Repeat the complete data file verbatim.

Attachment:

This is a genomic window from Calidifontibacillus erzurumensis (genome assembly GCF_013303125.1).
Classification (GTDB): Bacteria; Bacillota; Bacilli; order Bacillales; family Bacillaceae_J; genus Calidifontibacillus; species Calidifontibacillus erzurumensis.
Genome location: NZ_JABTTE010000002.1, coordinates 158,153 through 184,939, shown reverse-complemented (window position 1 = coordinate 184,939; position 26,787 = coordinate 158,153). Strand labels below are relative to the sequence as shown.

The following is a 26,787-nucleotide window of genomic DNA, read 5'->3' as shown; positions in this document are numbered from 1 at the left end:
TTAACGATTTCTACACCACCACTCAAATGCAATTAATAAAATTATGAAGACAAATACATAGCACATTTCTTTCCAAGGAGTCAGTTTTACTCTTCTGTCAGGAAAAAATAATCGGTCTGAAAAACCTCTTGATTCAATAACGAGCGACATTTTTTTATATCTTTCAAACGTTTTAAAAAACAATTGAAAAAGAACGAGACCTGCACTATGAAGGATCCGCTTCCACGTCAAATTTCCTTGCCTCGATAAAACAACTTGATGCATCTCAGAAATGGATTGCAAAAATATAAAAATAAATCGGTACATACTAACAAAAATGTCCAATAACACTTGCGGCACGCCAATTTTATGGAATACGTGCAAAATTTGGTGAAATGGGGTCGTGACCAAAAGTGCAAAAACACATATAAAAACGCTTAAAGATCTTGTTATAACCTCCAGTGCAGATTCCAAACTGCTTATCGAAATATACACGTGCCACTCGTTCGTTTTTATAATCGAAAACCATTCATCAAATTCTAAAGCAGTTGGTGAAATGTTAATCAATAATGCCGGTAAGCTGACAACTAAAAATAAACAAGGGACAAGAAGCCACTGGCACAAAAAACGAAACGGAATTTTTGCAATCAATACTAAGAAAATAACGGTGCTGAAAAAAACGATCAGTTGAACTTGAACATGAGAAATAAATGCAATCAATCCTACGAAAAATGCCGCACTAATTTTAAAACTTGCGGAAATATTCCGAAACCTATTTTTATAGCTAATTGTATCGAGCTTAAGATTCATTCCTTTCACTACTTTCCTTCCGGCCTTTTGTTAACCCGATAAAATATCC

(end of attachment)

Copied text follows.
This is a genomic window from Calidifontibacillus erzurumensis (genome assembly GCF_013303125.1).
Classification (GTDB): Bacteria; Bacillota; Bacilli; order Bacillales; family Bacillaceae_J; genus Calidifontibacillus; species Calidifontibacillus erzurumensis.
Genome location: NZ_JABTTE010000002.1, coordinates 158,153 through 184,939, shown reverse-complemented (window position 1 = coordinate 184,939; position 26,787 = coordinate 158,153). Strand labels below are relative to the sequence as shown.

The following is a 26,787-nucleotide window of genomic DNA, read 5'->3' as shown; positions in this document are numbered from 1 at the left end:
TTAACGATTTCTACACCACCACTCAAATGCAATTAATAAAATTATGAAGACAAATACATAGCACATTTCTTTCCAAGGAGTCAGTTTTACTCTTCTGTCAGGAAAAAATAATCGGTCTGAAAAACCTCTTGATTCAATAACGAGCGACATTTTTTTATATCTTTCAAACGTTTTAAAAAACAATTGAAAAAGAACGAGACCTGCACTATGAAGGATCCGCTTCCACGTCAAATTTCCTTGCCTCGATAAAACAACTTGATGCATCTCAGAAATGGATTGCAAAAATATAAAAATAAATCGGTACATACTAACAAAAATGTCCAATAACACTTGCGGCACGCCAATTTTATGGAATACGTGCAAAATTTGGTGAAATGGGGTCGTGACCAAAAGTGCAAAAACACATATAAAAACGCTTAAAGATCTTGTTATAACCTCCAGTGCAGATTCCAAACTGCTTATCGAAATATACACGTGCCACTCGTTCGTTTTTATAATCGAAAACCATTCATCAAATTCTAAAGCAGTTGGTGAAATGTTAATCAATAATGCCGGTAAGCTGACAACTAAAAATAAACAAGGGACAAGAAGCCACTGGCACAAAAAACGAAACGGAATTTTTGCAATCAATACTAAGAAAATAACGGTGCTGAAAAAAACGATCAGTTGAACTTGAACATGAGAAATAAATGCAATCAATCCTACGAAAAATGCCGCACTAATTTTAAAACTTGCGGAAATATTCCGAAACCTATTTTTATAGCTAATTGTATCGAGCTTAAGATTCATTCCTTTCACTACTTTCCTTCCGGCCTTTTGTTAACCCGATAAAATATCC